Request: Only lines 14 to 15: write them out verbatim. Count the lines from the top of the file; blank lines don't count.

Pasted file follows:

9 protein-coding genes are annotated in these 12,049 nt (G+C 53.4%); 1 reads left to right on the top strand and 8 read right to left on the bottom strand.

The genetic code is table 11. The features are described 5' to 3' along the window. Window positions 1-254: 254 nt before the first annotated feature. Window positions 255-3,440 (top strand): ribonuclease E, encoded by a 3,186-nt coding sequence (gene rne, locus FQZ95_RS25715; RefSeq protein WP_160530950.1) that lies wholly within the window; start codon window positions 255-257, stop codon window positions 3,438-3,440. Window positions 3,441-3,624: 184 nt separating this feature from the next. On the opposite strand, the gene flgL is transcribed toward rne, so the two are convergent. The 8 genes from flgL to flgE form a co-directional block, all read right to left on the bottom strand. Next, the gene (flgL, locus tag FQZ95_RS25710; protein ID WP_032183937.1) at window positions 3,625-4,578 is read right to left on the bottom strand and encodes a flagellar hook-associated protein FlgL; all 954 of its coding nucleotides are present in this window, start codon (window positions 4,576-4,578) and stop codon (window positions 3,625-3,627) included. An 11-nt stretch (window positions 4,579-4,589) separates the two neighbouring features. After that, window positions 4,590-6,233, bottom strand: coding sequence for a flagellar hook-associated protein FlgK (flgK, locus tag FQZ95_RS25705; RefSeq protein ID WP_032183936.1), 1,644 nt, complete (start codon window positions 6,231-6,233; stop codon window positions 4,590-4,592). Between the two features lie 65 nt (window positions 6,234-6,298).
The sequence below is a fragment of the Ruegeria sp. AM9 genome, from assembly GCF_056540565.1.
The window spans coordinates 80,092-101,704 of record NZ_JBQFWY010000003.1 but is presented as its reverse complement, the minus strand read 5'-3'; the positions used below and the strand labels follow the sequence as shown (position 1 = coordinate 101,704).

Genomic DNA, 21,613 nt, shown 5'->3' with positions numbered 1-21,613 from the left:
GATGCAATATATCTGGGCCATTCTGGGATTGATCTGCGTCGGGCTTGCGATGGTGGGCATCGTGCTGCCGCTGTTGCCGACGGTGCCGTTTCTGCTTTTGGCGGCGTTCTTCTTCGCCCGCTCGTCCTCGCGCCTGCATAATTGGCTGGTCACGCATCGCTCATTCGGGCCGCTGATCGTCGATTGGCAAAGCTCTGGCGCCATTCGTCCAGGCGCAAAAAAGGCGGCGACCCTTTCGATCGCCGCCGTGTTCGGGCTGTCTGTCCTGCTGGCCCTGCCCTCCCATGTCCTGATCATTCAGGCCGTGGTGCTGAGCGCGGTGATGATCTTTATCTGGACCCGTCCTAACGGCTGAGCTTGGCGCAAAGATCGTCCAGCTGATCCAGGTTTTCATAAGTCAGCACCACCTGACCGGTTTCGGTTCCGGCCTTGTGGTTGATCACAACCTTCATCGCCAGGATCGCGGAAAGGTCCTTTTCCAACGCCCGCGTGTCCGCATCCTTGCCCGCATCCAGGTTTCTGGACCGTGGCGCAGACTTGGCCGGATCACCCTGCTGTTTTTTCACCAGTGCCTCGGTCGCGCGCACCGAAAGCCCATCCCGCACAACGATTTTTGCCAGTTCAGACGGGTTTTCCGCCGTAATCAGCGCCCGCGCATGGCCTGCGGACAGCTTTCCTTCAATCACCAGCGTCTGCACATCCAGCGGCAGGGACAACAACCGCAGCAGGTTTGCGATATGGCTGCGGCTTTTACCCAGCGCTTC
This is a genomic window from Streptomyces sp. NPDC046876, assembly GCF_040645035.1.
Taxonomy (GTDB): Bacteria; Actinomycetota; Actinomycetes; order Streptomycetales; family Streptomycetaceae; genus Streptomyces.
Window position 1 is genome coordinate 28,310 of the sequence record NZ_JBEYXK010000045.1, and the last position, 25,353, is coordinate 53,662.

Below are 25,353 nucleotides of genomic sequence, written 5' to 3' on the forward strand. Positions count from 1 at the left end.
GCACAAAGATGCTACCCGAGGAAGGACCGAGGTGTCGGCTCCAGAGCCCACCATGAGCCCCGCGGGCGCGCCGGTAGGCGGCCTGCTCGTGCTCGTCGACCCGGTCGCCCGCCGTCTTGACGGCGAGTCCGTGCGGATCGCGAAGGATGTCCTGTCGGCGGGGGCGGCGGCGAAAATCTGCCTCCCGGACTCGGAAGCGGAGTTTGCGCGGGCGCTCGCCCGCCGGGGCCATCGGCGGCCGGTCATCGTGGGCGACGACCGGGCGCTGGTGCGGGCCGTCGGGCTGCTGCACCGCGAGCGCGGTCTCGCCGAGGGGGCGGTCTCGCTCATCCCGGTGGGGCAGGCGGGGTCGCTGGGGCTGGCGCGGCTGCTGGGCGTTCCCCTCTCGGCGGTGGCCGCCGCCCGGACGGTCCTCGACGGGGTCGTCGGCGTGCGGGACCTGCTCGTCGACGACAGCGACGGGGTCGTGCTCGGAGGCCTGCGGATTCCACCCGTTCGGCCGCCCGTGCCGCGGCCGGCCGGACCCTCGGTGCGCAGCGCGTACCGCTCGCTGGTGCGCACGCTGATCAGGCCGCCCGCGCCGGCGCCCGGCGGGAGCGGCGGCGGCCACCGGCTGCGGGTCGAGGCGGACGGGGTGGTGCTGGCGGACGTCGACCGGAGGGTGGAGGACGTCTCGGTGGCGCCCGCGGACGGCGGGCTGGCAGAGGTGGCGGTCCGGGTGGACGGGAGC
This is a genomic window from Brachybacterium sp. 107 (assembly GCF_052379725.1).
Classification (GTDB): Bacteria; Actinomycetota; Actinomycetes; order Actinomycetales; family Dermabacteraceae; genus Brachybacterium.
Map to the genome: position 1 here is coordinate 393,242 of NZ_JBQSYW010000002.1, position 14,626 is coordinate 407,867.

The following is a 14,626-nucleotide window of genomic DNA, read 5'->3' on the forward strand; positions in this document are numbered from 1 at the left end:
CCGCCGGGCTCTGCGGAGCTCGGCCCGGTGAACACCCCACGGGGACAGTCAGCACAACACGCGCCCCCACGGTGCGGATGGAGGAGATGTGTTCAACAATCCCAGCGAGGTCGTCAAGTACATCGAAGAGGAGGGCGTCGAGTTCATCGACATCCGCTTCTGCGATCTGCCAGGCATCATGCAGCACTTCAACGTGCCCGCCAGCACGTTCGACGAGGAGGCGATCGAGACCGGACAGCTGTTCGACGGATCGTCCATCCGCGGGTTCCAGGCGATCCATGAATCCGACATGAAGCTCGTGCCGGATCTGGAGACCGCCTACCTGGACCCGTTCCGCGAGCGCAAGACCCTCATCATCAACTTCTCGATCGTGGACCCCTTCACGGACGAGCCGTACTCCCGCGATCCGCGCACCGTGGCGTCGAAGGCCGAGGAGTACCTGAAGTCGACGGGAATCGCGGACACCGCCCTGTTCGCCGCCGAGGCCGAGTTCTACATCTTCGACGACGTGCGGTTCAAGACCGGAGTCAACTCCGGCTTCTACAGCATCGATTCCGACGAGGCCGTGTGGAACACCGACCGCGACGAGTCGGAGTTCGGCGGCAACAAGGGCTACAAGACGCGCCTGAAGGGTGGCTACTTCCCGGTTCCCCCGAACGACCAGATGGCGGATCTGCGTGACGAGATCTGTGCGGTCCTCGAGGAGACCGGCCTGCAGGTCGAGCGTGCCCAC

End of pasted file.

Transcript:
Map to the genome: position 1 here is coordinate 393,242 of NZ_JBQSYW010000002.1, position 14,626 is coordinate 407,867.

The following is a 14,626-nucleotide window of genomic DNA, read 5'->3' on the forward strand; positions in this document are numbered from 1 at the left end: